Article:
Is This Driller Canada’s Best Oil Stock?

While oil has rallied substantially since the end of 2017, energy stocks have failed to keep pace. The international benchmark Brent has risen by almost 19% over the last year, whereas Vermilion Energy Inc.’s (TSX:VET)(NYSE:VET) stock has plunged by 17%. This has left what could be considered one of Canada’s best energy stocks attractively valued for investors seeking levered exposure to oil.

Along with the increasingly optimistic outlook for crude and growing consumption of oil, which has seen one of the world’s largest oil storage facilities drained dry, now is the time to buy Vermilion.                                                   

Now what?

Vermilion owns and operates a geographically diversified portfolio of oil and gas properties in North America, Europe, and Australia that, collectively, held proven and probable oil reserves of 298.5 million barrels at the end of 2017. This represented a 3% increase compared to 2016. These reserves are weighted 29% to Brent light crude, 15% to North American light crude, 12% to natural gas liquids, 19% to European natural gas, and 25% to North American natural gas.

For 2017, Vermilion reported a 7% year-over-year increase in oil production with it reaching a record level in the fourth quarter of 72,821 barrels daily, with 41% of its average daily production for the year weighted to oil. Funds flow from operations for 2017 grew by a healthy 18% compared to a year earlier, and net income came in at $62 million — a vast improvement over the net loss of 160 million reported for 2016.

Vermilion’s netback per barrel of oil produced, an important measure of operational profitability, was $29.24 — a $2.18 increase over a year earlier.

Higher crude coupled with 2018 production expected to grow by 12% year over year and lower costs will give Vermilion’s earnings a solid lift, which should see its stock appreciate over the course of the year.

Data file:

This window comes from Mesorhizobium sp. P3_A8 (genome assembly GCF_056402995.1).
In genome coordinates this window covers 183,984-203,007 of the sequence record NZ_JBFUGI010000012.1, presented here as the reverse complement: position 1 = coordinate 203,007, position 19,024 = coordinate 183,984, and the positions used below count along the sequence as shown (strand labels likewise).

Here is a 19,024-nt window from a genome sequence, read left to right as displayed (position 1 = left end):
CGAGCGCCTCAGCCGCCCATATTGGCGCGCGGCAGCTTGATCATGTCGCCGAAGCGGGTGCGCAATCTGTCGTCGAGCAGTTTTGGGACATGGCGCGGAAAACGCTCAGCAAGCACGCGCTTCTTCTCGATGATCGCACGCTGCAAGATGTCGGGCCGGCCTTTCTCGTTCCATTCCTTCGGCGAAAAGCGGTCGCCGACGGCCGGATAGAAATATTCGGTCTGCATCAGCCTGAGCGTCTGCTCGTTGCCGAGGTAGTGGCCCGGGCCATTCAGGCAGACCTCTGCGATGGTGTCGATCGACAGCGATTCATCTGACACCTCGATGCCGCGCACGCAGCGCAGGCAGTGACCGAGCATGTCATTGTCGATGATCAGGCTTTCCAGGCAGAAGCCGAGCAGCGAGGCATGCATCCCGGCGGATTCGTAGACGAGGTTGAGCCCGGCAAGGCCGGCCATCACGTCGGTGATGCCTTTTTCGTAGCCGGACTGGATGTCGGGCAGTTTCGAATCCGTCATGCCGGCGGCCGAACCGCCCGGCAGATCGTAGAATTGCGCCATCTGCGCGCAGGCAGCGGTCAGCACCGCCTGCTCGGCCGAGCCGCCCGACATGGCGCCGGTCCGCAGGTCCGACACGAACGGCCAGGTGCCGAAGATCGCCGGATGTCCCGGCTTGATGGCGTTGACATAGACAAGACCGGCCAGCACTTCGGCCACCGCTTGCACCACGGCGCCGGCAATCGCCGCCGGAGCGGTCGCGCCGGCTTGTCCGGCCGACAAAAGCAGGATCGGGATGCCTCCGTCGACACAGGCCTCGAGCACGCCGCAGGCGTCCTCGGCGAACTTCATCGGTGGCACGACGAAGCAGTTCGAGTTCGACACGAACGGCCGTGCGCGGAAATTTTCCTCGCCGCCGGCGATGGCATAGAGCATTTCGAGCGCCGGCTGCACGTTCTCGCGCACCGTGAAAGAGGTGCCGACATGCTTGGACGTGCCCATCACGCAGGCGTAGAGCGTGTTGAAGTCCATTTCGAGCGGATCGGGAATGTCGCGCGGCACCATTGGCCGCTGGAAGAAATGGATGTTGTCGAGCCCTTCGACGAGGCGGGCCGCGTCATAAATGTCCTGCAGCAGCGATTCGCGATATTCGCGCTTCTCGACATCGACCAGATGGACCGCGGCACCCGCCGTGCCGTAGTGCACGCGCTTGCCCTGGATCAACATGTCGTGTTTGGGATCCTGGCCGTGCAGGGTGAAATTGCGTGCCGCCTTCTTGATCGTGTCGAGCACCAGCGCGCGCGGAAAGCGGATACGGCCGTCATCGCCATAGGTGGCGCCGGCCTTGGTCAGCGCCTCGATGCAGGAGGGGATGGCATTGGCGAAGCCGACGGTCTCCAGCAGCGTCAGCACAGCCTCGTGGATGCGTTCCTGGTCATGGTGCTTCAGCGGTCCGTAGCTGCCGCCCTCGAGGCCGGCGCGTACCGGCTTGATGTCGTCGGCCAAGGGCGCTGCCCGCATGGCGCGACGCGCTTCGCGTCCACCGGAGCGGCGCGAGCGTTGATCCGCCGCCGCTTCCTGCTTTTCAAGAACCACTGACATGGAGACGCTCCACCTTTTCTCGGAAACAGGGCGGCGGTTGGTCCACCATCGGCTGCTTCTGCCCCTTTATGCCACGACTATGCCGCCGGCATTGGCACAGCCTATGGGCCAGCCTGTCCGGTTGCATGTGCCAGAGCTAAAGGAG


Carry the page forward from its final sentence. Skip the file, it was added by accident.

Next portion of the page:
The driller has also maintained a solid balance sheet with management taking a sensible approach to deploying capital and working to reduce debt. Vermilion finished 2017 with net of $1.4 billion, which is a manageable 2.3 times funds flow from operations. As earnings and free cash flow grow because of higher oil, Vermilion will be in a position to not only boost spending on developing its oil and gas assets but also further reduce its debt.

Such a solid balance sheet meant that Vermilion could weather the prolonged slump in crude that commenced in late 2014 and also allowed it, unlike many of its peers, to maintain its dividend.

In fact, because of the improving outlook for crude and its strong fourth quarter, Vermilion hiked its monthly dividend by 7% to $0.23 per share. That will see patient investors enjoy a sustainable and juicy yield of just over 6%, while they wait for Vermilion’s shares to rise in value.

So what?

Even though Vermilion possesses high-quality assets and a healthy balance sheet, and consistently reports strong operational results, it is under-recognized by investors. This is also despite the driller being one of the very few energy companies that maintained its dividend after oil entered a prolonged slump. For the reasons discussed, Vermilion shapes up as one of the best energy stocks available for Canadian investors, and its stock will soar as the price of crude rises.

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Fool contributor Matt Smith has no position in any stocks mentioned.

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